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Jan 14, 2022

TABC Issues Emergency Order Suspending El Tucanazo’s Liquor Permit for 30 Days Following Deadly Jan. 8 Shooting

AUSTIN — The Texas Alcoholic Beverage Commission has issued an emergency order suspending the liquor permit of a Houston-area bar for 30 days following a deadly shooting that left one person dead early Jan 8. Costa Lounge, d/b/a El Tucanazo, 7136 Clarewood Drive in Houston, was served with the 30-day emergency order Jan. 11. The suspension will remain in place for 30 days effective immediately. A hearing to affirm, amend, or set aside the order will be held the State Office of Administrative Hearings Jan. 22. Section 11.614 of the Alcoholic Beverage Code authorizes TABC to suspend a business’ liquor license or permit for up to 90 days if it’s believed that continued operation of the business could prove a risk to public safety. During the suspension, no alcohol may be served or sold at the location. The case remains under investigation by TABC and the Houston Police Department. TABC Media Contact: Chris Porter TABC Public Information Officer media@tabc.texas.gov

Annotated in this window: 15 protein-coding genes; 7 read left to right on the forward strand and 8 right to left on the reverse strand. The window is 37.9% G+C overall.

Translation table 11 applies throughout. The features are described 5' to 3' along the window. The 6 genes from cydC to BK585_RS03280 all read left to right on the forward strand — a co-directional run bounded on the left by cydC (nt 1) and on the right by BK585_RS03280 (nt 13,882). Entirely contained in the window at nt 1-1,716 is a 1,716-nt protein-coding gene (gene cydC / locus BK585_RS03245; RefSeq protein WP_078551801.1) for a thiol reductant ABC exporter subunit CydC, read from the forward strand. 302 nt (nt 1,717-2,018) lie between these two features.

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Jan 11, 2022

TABC Highlights Its 24/7 Fight to End Exploitation During Human Trafficking Prevention Month